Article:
Why Email Providers Scan Your Emails

Even if your messages aren't scanned for ads, companies may scan, read, and even share them with third parties

Illustration of a laptop opened to email with a dark vignette surrounding it. Lacey Browne/Consumer Reports, iStock

If you receive emails flagged as spam or see a warning that a message might be a phishing attempt, it’s a sign that your email provider is scanning your emails. The company may do that just to protect you from danger, but in some situations it can delve into your communications for other purposes, as well.

Google announced that it would stop scanning Gmail users’ email messages for ad targeting in 2017—but that doesn’t mean it stopped scanning them altogether. Verizon didn’t respond to requests for comments about Yahoo and AOL’s current practices, but in 2018 the Wall Street Journal reported that both email providers were scanning emails for advertising. And Microsoft scans its Outlook users’ emails for malicious content.

Here’s what major email providers say about why they currently scan users’ messages.

Scanning for Spam and Malware

Email providers can scan for spam and malicious links and attachments, often looking for patterns. You may get a warning if an email you receive is similar to some that were sent in previous phishing attacks, in which attackers trick users into revealing personal information, such as passwords and credit card numbers. You may also receive an alert if an email contains a link that has been blacklisted by the provider for this type of behavior. In Gmail, this may show up as a yellow banner with black text, with a warning such as “this message could be a scam” along with some additional information and a link to report the message.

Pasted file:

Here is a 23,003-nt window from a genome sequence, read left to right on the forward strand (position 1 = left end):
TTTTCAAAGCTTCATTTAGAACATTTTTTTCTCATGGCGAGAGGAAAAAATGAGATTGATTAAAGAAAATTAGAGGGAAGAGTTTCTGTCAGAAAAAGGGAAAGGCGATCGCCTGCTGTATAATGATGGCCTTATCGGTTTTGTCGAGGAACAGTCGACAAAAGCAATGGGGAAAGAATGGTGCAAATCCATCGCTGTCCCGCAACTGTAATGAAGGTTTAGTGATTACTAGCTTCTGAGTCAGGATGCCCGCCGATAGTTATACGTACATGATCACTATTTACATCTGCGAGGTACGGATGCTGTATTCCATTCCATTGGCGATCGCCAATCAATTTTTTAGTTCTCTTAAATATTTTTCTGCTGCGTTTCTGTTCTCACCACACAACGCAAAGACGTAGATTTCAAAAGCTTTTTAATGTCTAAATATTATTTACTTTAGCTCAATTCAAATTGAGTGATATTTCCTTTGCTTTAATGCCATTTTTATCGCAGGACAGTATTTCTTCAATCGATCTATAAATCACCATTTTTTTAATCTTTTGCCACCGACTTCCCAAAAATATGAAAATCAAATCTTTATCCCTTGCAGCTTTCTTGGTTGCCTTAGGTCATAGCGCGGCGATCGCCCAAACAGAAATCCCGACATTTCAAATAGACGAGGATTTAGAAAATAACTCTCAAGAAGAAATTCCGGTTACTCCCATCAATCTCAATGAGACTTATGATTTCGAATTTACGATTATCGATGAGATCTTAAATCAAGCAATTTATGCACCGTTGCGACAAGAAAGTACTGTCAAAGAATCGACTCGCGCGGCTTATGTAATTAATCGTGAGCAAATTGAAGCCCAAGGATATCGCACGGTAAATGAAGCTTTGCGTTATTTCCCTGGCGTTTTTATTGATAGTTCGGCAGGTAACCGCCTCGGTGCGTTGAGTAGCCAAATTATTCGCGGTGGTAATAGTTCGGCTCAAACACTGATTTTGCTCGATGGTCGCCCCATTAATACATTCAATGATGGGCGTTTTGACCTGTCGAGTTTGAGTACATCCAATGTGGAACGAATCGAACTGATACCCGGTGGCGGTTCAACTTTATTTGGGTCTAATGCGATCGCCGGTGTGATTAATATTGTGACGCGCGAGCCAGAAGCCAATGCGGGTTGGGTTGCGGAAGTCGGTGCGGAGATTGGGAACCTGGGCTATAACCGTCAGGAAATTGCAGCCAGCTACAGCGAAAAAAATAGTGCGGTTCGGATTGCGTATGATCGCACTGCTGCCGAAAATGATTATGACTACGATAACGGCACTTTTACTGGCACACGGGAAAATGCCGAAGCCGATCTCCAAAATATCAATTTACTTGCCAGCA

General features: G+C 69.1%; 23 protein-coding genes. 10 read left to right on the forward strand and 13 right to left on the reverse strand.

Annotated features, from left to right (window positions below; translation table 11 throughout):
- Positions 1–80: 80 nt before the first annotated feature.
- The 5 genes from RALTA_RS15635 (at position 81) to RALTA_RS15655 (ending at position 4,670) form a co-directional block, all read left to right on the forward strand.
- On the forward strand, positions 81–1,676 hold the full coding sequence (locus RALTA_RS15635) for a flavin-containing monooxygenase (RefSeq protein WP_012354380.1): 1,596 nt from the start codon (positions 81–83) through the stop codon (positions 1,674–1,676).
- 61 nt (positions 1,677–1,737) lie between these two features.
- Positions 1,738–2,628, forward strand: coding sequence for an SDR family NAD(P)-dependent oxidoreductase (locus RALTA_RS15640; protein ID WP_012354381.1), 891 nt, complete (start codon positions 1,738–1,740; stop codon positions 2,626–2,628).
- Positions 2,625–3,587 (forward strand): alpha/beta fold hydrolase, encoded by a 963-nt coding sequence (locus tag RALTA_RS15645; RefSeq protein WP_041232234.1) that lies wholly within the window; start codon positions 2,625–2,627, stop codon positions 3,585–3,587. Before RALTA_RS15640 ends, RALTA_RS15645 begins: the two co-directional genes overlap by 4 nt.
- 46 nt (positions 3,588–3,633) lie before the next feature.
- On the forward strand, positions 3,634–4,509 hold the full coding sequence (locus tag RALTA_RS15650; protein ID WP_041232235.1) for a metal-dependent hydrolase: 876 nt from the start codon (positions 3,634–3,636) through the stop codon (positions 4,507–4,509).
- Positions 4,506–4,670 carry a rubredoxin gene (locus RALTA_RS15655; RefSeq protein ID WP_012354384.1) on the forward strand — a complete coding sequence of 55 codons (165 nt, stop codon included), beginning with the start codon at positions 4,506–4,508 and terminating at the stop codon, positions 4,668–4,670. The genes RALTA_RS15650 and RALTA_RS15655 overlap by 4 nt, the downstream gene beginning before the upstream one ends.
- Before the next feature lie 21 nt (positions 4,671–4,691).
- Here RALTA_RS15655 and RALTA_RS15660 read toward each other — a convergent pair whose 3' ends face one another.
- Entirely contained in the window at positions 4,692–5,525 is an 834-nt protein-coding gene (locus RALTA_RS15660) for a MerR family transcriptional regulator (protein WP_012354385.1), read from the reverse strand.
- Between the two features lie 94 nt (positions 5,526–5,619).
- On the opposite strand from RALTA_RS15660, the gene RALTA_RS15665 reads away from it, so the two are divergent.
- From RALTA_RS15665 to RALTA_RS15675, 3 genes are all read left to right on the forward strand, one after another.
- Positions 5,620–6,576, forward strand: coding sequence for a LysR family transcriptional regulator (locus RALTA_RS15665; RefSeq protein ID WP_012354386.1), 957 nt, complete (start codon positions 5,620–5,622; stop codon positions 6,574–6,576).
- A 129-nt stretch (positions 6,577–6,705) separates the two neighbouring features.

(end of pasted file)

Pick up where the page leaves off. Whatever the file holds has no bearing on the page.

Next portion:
Providers also compare incoming files to known dangerous files. It would be difficult to compare every incoming file in its entirety to every known dangerous file—the amounts of data involved would be far too big—so instead, the providers run known harmful content, such as abusive images, through certain mathematical functions to create short, unique identifying values, called hashes. Then the company performs the same function on incoming files and compares the hash that results to its big list of hashes from harmful files.